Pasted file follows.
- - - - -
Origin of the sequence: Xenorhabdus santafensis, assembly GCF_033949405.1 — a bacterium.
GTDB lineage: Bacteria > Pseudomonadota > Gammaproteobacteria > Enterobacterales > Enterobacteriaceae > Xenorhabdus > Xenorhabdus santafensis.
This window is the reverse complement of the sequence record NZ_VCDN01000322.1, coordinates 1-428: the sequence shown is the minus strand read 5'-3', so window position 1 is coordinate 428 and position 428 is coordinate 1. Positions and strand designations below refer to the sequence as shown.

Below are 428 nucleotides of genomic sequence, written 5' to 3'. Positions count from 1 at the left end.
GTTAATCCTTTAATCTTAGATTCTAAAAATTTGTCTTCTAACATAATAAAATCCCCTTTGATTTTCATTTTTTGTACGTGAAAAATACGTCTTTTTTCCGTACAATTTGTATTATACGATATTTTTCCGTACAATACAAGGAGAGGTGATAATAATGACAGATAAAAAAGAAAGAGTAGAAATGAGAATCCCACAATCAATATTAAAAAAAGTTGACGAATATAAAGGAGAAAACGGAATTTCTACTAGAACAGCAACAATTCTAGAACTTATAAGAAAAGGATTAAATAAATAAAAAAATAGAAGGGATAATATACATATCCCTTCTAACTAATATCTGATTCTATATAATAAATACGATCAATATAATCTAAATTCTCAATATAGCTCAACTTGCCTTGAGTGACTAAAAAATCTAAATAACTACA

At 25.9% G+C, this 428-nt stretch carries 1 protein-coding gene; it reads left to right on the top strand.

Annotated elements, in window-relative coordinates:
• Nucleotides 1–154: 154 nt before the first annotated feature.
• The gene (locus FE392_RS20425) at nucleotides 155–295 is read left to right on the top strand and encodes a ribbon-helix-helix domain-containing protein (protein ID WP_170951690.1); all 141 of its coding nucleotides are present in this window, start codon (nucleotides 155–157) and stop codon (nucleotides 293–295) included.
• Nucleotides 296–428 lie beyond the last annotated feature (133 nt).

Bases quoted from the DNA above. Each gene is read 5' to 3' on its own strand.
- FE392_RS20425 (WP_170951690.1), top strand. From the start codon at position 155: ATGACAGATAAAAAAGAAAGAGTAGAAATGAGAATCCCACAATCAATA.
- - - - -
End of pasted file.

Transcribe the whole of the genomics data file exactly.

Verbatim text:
Origin of the sequence: Xenorhabdus santafensis, assembly GCF_033949405.1 — a bacterium.
GTDB lineage: Bacteria > Pseudomonadota > Gammaproteobacteria > Enterobacterales > Enterobacteriaceae > Xenorhabdus > Xenorhabdus santafensis.
This window is the reverse complement of the sequence record NZ_VCDN01000322.1, coordinates 1-428: the sequence shown is the minus strand read 5'-3', so window position 1 is coordinate 428 and position 428 is coordinate 1. Positions and strand designations below refer to the sequence as shown.

Below are 428 nucleotides of genomic sequence, written 5' to 3'. Positions count from 1 at the left end.
GTTAATCCTTTAATCTTAGATTCTAAAAATTTGTCTTCTAACATAATAAAATCCCCTTTGATTTTCATTTTTTGTACGTGAAAAATACGTCTTTTTTCCGTACAATTTGTATTATACGATATTTTTCCGTACAATACAAGGAGAGGTGATAATAATGACAGATAAAAAAGAAAGAGTAGAAATGAGAATCCCACAATCAATATTAAAAAAAGTTGACGAATATAAAGGAGAAAACGGAATTTCTACTAGAACAGCAACAATTCTAGAACTTATAAGAAAAGGATTAAATAAATAAAAAAATAGAAGGGATAATATACATATCCCTTCTAACTAATATCTGATTCTATATAATAAATACGATCAATATAATCTAAATTCTCAATATAGCTCAACTTGCCTTGAGTGACTAAAAAATCTAAATAACTACA

At 25.9% G+C, this 428-nt stretch carries 1 protein-coding gene; it reads left to right on the top strand.

Annotated elements, in window-relative coordinates:
• Nucleotides 1–154: 154 nt before the first annotated feature.
• The gene (locus FE392_RS20425) at nucleotides 155–295 is read left to right on the top strand and encodes a ribbon-helix-helix domain-containing protein (protein ID WP_170951690.1); all 141 of its coding nucleotides are present in this window, start codon (nucleotides 155–157) and stop codon (nucleotides 293–295) included.
• Nucleotides 296–428 lie beyond the last annotated feature (133 nt).

Bases quoted from the DNA above. Each gene is read 5' to 3' on its own strand.
- FE392_RS20425 (WP_170951690.1), top strand. From the start codon at position 155: ATGACAGATAAAAAAGAAAGAGTAGAAATGAGAATCCCACAATCAATA.